Consumer Health Digest #20-11
Your Weekly Update of News and Reviews
March 22, 2020
Consumer Health Digest is a free weekly e-mail newsletter edited by William M. London, Ed.D., M.P.H., with help from Stephen Barrett, M.D. It summarizes scientific reports; legislative developments; enforcement actions; news reports; Web site evaluations; recommended and nonrecommended books; and other information relevant to consumer protection and consumer decision-making. Its primary focus is on health, but occasionally it includes non-health scams and practical tips.
FTC warns about coronavirus scams. The Federal Trade Commission (FTC) has offered these tips to keep coronavirus scammers at bay:
- Don't click on links from sources you don't know.
- Watch for emails claiming to be from the Centers for Disease Control and Prevention (CDC) or experts saying that have information about the virus. For the most up-to-date information about the coronavirus, visit the Centers for Disease Control and Prevention (CDC) and the World Health Organization (WHO).
- If you see ads touting prevention, treatment, or cure claims for the coronavirus, ask yourself: if there's been a medical breakthrough, would you be hearing about it for the first time through an ad or sales pitch?
- Do your homework when it comes to donations, whether through charities or crowdfunding sites. Don't let anyone rush you into making a donation. If someone wants donations in cash, by gift card, or by wiring money, don't do it.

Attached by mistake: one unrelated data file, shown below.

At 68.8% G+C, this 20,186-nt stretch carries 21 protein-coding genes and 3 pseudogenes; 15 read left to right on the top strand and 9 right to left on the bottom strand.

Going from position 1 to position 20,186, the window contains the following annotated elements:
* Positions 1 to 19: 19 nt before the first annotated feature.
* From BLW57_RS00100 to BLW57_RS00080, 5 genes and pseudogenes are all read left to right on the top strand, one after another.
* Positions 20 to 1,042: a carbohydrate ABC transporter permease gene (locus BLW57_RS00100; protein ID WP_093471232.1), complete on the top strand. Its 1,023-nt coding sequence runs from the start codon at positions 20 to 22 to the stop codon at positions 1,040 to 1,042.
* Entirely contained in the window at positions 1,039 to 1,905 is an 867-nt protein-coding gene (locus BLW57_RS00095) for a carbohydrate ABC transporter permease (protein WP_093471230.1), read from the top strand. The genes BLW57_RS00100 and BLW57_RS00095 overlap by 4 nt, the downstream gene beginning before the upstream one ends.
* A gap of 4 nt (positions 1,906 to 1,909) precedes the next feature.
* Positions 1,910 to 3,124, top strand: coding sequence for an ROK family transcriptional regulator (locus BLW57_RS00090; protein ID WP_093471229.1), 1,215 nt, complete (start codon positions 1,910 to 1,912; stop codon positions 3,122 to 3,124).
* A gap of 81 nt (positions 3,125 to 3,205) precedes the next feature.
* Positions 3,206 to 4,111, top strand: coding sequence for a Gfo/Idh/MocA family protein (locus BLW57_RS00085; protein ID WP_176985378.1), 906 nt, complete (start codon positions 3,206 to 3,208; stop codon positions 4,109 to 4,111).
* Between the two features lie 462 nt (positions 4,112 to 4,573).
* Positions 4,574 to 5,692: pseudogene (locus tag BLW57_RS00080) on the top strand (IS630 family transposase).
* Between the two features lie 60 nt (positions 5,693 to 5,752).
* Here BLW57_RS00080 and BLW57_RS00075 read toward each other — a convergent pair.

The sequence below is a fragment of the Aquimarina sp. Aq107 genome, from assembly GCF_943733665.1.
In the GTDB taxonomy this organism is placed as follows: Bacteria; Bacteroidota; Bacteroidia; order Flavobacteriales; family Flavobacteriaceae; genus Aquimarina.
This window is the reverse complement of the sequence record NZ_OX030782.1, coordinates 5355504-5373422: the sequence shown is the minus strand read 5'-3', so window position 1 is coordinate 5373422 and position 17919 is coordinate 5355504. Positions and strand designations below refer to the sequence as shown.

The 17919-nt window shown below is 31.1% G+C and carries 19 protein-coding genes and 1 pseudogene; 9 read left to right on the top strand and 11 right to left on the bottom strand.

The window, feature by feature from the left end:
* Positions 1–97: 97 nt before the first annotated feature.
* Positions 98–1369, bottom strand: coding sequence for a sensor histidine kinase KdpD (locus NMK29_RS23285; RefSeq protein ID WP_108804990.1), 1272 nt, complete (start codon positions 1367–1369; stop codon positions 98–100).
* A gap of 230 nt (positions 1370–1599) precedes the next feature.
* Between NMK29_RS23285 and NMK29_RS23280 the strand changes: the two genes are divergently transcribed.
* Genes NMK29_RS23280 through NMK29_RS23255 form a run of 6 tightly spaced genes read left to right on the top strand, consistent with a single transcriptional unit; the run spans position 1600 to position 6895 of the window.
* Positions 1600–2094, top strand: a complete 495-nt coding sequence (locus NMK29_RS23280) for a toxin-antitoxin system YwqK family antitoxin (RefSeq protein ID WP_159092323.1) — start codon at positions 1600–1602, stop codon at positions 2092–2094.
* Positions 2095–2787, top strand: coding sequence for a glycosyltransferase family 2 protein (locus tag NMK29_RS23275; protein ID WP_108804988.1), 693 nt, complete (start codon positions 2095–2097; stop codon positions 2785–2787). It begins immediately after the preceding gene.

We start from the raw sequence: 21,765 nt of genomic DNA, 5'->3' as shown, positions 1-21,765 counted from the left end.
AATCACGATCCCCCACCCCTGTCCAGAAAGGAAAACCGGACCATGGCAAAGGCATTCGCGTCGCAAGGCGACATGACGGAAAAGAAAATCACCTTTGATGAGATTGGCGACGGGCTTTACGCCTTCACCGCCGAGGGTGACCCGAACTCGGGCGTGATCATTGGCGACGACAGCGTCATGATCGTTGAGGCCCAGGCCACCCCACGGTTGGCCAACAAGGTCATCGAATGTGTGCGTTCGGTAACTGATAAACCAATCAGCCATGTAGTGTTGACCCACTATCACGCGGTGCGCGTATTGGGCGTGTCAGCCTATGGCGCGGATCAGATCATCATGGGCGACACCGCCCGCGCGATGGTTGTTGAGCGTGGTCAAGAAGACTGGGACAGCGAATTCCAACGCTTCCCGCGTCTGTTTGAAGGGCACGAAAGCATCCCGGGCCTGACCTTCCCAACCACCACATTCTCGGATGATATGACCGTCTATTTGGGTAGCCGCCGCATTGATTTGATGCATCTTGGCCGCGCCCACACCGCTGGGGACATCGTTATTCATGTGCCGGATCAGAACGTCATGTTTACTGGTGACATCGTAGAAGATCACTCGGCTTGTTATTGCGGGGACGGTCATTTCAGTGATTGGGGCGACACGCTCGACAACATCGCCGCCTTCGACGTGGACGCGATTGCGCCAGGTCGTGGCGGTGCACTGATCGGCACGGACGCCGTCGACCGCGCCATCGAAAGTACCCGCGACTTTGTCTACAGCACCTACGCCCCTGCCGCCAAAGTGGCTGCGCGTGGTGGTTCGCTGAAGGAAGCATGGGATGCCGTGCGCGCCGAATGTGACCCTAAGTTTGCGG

- The U.S. Securities and Exchange Commission (SEC) is warning people about online promotions, including on social media, claiming that the products or services of publicly-traded companies can prevent, detect, or cure coronavirus and that the stock of these companies will dramatically increase in value as a result.
[Tressler C. Coronavirus: Scammers follow the headlines. FTC. Feb 10, 2020] Other coronavirus scams noted by the FTC include failure to deliver in-demand products such as cleaning supplies; a fake email containing the World Health Organization's logo; and robocalls to pitch scam treatments. [Tressler C. FTC: coronavirus scams, part 2. FTC. March 19, 2020] Similar scams are targeting Canadians. [Brockbank N. Here's what you need to know about the COVID-19 scams popping up in Canada. CBC News. March 19, 2020]